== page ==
Last year, the state agency spent an undisclosed amount of survivors’ money renovating its current accommodation, which it will move from shortly. Survivors are not usually permitted to visit Caranua’s offices and some had complained they had been turned away by security when they tried to access the building to find out why they had not been granted funding for medical or housing needs.

New documents given to the PAC reveal that board members demanded an explanation of the need to move offices last April but no business case was presented. Board members said that they had repeatedly asked Mary Higgins, the chief executive, to explain what the business case for the move was but she declined to do so. Caranua did not comment.

The full cost of the relocation will be more than €271,396 a year, including VAT, a service charge and €9,000 per year for staff parking.

Several members of the PAC had appealed to the government to intervene to stop large amounts of the redress fund being spent on rent.

A spokeswoman for the Office of Public Works said: “The OPW is moving Caranua and the National Educational Psychological Services to a new leased premises and Caranua [has] agreed to pay rent for its portion of the building.”

The comptroller and auditor-general, the state spending watchdog, had previously identified issues with financial control at Caranua.. Two per cent of applicants had been awarded one fifth of the total fund so far, according to evidence given by Caranua executives to the PAC last month. Two people received €100,000 or more; three people were given €90,000 or more; and another three were granted between €80,000 and €85,000.

In June Caranua imposed a €15,000 limit on payouts to guarantee the fund’s “sustainability”. It said that the new limit would apply to applications from June 1 last year, but that some applicants would be “offered” the option to choose to limit their application if it was submitted before June but they still had not received a response. This newspaper has seen evidence that Caranua was attempting to impose the limit retrospectively on unresolved applications received well before the deadline.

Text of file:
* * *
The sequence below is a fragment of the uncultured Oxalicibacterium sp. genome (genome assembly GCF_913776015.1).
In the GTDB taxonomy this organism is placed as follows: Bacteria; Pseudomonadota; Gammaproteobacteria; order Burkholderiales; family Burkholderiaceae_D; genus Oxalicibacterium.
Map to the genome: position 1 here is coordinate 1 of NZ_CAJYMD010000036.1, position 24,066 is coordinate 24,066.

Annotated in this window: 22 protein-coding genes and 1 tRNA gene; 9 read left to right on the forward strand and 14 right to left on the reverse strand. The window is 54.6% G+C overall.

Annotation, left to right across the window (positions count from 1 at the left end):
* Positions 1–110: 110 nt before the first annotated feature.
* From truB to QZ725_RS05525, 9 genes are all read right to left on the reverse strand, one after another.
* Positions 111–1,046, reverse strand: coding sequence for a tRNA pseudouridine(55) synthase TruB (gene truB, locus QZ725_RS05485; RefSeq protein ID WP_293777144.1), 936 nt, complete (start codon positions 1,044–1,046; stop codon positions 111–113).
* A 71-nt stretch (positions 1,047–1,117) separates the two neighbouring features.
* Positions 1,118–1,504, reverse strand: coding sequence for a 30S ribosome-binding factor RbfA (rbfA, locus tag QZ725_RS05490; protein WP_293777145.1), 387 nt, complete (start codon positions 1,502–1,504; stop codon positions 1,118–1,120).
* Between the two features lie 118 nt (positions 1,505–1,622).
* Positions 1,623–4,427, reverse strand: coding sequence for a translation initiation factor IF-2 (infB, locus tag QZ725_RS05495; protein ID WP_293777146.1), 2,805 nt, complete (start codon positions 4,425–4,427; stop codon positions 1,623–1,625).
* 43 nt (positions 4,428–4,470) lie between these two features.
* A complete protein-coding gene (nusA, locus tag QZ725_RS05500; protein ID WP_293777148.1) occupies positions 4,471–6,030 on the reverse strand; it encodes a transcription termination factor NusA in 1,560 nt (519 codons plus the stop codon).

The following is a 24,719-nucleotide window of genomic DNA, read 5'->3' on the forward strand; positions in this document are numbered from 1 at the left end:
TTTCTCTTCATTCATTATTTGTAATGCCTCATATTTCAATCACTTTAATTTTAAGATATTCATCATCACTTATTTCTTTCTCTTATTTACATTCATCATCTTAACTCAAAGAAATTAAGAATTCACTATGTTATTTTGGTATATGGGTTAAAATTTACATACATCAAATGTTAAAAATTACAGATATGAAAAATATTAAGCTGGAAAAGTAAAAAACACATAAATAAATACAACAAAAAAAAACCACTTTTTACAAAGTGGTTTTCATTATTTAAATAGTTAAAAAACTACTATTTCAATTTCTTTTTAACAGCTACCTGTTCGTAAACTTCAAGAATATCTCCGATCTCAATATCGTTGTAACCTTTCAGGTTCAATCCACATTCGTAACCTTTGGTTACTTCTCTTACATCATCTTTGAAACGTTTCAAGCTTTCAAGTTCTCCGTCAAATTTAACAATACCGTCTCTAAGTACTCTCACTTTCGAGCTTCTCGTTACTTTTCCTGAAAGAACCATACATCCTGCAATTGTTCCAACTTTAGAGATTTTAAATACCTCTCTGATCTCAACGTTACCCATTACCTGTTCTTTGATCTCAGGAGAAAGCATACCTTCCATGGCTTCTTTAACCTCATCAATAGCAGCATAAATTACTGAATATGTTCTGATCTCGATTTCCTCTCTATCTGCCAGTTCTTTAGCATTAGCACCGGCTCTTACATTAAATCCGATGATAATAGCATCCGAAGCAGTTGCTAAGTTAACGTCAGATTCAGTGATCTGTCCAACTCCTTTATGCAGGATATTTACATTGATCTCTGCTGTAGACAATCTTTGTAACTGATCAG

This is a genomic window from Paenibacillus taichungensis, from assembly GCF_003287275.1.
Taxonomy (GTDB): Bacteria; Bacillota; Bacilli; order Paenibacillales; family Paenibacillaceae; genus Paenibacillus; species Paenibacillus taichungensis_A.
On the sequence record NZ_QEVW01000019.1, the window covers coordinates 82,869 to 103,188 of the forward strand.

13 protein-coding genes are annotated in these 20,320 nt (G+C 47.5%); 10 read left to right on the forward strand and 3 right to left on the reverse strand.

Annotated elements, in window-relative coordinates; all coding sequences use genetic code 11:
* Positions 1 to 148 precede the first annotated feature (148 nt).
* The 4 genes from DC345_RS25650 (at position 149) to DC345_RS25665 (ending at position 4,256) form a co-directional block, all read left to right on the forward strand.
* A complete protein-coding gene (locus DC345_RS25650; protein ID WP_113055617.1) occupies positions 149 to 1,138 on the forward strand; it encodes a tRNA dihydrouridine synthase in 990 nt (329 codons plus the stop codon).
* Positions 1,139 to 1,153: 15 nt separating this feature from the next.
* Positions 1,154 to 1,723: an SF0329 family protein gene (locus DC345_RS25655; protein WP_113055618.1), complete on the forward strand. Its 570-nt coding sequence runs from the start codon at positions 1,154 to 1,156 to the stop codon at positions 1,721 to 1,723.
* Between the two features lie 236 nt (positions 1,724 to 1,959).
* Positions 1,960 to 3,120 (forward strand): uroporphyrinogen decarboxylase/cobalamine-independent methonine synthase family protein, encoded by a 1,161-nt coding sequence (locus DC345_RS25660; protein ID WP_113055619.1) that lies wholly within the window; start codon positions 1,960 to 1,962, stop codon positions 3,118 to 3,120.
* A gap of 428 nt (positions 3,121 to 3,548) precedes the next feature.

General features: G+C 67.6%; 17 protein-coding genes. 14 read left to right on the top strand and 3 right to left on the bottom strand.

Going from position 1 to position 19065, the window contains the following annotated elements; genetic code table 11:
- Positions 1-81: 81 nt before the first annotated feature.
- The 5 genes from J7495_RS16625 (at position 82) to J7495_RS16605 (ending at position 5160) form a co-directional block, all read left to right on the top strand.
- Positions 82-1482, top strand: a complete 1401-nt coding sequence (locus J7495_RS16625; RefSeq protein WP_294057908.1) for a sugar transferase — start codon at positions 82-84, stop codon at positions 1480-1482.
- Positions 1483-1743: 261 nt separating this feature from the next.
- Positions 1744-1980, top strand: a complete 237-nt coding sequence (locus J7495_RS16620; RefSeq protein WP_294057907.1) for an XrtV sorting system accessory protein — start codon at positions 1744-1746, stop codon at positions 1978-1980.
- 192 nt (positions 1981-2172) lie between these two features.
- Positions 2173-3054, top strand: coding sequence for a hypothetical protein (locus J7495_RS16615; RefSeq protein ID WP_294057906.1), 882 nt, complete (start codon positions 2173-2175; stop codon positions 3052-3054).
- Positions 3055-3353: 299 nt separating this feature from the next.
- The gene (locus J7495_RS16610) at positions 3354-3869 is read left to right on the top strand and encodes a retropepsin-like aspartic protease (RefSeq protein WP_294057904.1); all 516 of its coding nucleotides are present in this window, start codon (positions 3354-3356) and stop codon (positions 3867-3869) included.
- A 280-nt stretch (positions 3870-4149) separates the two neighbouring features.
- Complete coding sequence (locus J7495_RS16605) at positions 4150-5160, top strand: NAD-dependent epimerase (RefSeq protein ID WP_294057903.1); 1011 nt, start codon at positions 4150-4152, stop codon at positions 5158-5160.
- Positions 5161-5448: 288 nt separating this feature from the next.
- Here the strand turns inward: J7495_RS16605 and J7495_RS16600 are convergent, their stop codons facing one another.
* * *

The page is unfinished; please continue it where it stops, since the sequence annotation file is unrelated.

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Hi Elizabeth, it would be brilliant it any survivors could get to the Embassy and speak on our behalf of our total disgust with Caranua and it CEO, board and staff and the dreadful treatment of survivors

It would be a perfect time for it given the current exposure.

Not Seen It Listed As An Event At The Embassy (July 2017)

Contact Irish Embassy

Embassy of Ireland

17 Grosvenor Place

London SW1X 7HR

Phone: +44 20 72352171

Thank you for that info Jack  there is now a date for this meeting it is 6th July 2017 no time as yet.   It would be really great if a few of us survivors could attend although was told it would only be the groups leaders  this is not right we should be able to voice our complaints and whatever else we have to say, such as asking for the ceo's resignation immediately.  This woman is not the right person for the job she has no compassion nor has she a conscionse (incorrect spelling)  So here's hoping a good few of us can attend will post a time when I know one.  thank you.

anyone know anything about the new caranua board members

The Board of Caranua will be composed of the following members: 

Mr David O’Callaghan - Chairperson 


Ordinary Members (former residents of institutions)

Mrs Frances Harrington 

Mr Thomas Cronin

Mr Francis W. Treanor BL  

Dr Mary T. Lodato


Other Ordinary Members

Mr Damian Casey

Mr Thomas Daly

Ms Patricia Carey

Ms Katherine Finn

Mr David O’Callaghan, Mrs Frances Harrington, Ms Katherine Finn, Mr Damian Casey and Mr Thomas Daly have been re-appointed to the Board, all having served one term, or part thereof, on the previous Board.

The Minister welcomed the appointments and wished all members well in the in their important and challenging role.